I’m hoping so myself. Either way, there’s a good chance that Let It Snow will be more than a quaint Christmas carol tonight, and you should be prepared for that with my Storm Sustenance Checklist.
–Lasagna heating up in the oven as we read/type
–Cookie dough made and chilling in the fridge until baking later
–Plenty of milk
–Plenty of booze
–Netflix subscription paid
–Dogs indoors, asleep on couch, drooling on their toys
–Low-fuss breakfast planned (french toast is a good one–you know the picture has made you hungry)
–Thawed meat roast for slow-cooking all day
–Plenty of booze
–A tub of peanut butter. Just in case.
–some sort of fruit. just because it’s a snow day doesn’t mean you can’t be healthy. bonus: fruit dipped in chocolate. negative points: fruity pebbles cereal.
–The will to cook the cookie dough before eating it
–A second batch of cookie after your will to not eat the first batch raw fails
–Enough bacon and mashed potatoes to create a sizable fort.
–Peas. No really. They’re good. Give peas a chance.
–Sugar for making snow cream
I like weekends that are both productive and lazy. Productive as in “I made a lot of delicious food.” Lazy as in “said delicious food require very little effort on my part.” It’s nice. It was a good way to spend the last weekend of January 2011, alternating between lounging on the couch with Josh and the dogs and spending a few minutes in the kitchen here and there, whipping up something tasty and fun. I made another batch of beef tallow, rendering down about 3.5 pounds of suet, and I made my very first brioche which was then used in a delightful but deadly french toast casserole with heavy cream, whole milk, eggs, raw sugar, vanilla and Vietnamese cinnamon. However, one can only indulge so much without slipping into a coma. I love good, hearty comfort food spiked with full-fat dairy as much as the next person, but not all comfort food has to be loaded down with fat. Most, yes, but not all. So Saturday afternoon, I made a delightful dinner of light and flavorful lettuce wraps to combat the growing comfort food coma. Continue reading
It was ungodly cold in Michigan this weekend. A high of 14 yesterday. Fourteen. No, I didn’t really mean to type 41. The 1 and the 4 were in the correct locations. 14 degrees. Fahrenheit. I don’t know about you, but in my opinion, 14 is not a temperature. It’s an awkward time in adolescence, yes, but it is not a temperature. It is against everything that is right and holy in my world.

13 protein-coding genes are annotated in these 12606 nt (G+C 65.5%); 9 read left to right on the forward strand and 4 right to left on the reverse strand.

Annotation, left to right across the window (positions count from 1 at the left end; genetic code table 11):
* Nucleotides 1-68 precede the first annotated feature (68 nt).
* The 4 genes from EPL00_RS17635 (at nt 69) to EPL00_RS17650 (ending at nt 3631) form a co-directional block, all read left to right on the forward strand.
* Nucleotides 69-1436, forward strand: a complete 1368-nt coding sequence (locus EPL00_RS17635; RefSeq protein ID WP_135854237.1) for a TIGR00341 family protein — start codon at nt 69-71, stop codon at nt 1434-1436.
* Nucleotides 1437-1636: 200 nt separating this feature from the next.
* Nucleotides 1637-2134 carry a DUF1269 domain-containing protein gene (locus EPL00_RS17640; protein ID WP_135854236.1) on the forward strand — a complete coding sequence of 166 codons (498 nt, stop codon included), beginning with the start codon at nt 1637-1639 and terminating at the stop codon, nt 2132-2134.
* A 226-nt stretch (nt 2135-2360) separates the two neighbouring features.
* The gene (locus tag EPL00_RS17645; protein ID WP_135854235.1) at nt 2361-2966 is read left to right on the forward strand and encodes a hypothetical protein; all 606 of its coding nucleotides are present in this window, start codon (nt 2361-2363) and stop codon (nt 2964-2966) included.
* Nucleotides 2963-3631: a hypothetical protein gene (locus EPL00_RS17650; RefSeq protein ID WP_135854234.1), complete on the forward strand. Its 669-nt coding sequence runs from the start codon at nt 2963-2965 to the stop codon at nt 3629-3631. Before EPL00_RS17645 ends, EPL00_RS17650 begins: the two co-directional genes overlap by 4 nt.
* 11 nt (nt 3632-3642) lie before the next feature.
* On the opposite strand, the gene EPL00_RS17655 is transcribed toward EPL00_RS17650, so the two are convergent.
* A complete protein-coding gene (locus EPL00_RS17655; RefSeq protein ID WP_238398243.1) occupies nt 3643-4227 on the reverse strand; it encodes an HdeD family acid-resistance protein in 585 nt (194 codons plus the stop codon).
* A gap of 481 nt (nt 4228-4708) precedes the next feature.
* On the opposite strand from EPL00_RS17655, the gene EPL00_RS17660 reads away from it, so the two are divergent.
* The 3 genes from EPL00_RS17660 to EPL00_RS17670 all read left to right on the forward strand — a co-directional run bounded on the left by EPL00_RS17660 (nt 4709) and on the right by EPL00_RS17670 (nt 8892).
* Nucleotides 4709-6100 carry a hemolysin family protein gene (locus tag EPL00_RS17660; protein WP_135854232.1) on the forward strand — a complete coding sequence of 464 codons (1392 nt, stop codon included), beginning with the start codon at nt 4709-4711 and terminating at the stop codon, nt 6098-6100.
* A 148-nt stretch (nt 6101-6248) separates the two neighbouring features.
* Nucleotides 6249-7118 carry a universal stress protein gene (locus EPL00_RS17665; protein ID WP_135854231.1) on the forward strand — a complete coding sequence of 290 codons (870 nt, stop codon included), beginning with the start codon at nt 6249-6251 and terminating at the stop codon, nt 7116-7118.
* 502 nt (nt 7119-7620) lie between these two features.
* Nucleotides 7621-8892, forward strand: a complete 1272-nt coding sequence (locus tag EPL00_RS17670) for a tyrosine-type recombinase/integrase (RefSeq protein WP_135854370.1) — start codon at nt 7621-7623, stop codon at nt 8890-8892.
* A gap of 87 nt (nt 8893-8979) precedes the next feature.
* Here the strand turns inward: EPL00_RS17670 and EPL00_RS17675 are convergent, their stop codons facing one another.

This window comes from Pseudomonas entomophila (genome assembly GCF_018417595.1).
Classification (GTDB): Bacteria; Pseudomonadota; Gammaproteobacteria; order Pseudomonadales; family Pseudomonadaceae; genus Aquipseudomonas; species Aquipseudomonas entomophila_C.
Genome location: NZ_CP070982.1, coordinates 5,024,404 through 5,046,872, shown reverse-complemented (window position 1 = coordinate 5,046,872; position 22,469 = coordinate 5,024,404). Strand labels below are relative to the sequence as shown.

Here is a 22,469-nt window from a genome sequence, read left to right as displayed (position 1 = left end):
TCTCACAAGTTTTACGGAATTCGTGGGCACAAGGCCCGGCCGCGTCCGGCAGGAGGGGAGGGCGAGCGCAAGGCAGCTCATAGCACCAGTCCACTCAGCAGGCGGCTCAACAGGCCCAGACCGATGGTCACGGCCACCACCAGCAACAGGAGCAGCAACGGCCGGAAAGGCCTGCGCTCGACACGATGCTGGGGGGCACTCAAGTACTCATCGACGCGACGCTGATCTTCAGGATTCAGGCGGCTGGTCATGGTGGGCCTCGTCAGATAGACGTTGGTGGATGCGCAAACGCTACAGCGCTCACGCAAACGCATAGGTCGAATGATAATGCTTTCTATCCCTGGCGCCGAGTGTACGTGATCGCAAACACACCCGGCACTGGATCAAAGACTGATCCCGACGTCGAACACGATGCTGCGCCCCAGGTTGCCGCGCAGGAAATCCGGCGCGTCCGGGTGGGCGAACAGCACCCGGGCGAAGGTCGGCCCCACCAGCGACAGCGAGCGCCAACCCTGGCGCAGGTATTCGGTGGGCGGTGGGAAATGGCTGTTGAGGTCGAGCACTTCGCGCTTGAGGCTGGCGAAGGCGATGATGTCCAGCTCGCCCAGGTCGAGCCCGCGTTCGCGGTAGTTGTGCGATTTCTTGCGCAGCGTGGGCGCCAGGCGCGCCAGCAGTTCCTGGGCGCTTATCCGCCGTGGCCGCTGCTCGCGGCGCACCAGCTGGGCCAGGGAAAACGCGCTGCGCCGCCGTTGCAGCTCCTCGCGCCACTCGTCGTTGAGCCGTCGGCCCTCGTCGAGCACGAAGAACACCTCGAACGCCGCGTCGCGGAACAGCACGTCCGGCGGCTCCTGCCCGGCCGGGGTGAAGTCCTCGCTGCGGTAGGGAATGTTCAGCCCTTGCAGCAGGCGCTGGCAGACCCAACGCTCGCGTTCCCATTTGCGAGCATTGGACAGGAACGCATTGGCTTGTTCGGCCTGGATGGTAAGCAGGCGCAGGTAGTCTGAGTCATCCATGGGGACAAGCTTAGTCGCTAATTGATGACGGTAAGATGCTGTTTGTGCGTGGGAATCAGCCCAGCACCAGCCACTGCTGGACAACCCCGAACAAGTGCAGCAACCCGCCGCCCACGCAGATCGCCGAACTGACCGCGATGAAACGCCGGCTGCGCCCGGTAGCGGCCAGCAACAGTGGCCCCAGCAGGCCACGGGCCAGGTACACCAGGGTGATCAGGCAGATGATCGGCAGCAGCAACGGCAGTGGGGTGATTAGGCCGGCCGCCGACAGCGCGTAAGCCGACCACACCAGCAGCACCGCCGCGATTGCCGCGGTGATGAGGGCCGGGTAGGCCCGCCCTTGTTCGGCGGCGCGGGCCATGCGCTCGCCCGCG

Luckily, to combat this, my office had a chili potluck on Friday, complete with 4 delicious chili concoctions to take the freezing edge off, as well as chips, cheese, cornbread, biscuits–all the necessary accompaniments–cookies and cupcakes. It was delighful. But all too soon it ended and I found myself on my own Saturday morning with the cold wind trying to slide into the creaky doorways of my house. My house is a delight. I enjoy it immensely. After all, we did strive to pick a house that we adored, because I intend to live there until I die and then I’m going to haunt it (although admittedly, indeed, I do plan on retiring someplace warm and sunny, but I still plan on keeping and haunting this house). But some days, the grand old house is a little less grand. Like days where it’s 14 degrees outside. My house is three solid layers of brick wall (so if that big bad wolf ever comes around, I’m golden)…and no insulation. And all wood floors. And single pain, 150 year old windows. It just soaks up the cold like a sponge. With Josh off playing some RPG game with friends, and the dogs out of the house playing at day care (you laugh but it’s the greatest thing in the world if you have a puppy, especially one that weights 95 pounds and is the size of a deer, like our mastiff), I knew that if I followed my instincts and just melted myself into the couch, cloaked in a blanket like a ghost and watched endless hours of the Cooking channel, eventually….wait, why didn’t I do that? That sounds awesome. Continue reading
One of the things I’ve wanted to do for a while was learn how to make and fry thing in beef tallow. I know it might seem like an odd aspiration for a girl, but those of you who know me are probably nodding and going, “Yeah, that sounds about right.” It’s said, though, that the best fried potatoes are fried in beef fat and even McDonalds used to cook their French fries in tallow. Remember those days? When McDonalds had the best fries in the entire damn corporate restaurant world? Well now you know why. Beef fat. Beef fat sits up there on a pedestal with pork fat and butter as the holy trinity of lipids, in my opinion, veritable liquid golds when melted, with the unparalleled ability to turn food from good to face-down-in-the-plate-awesome.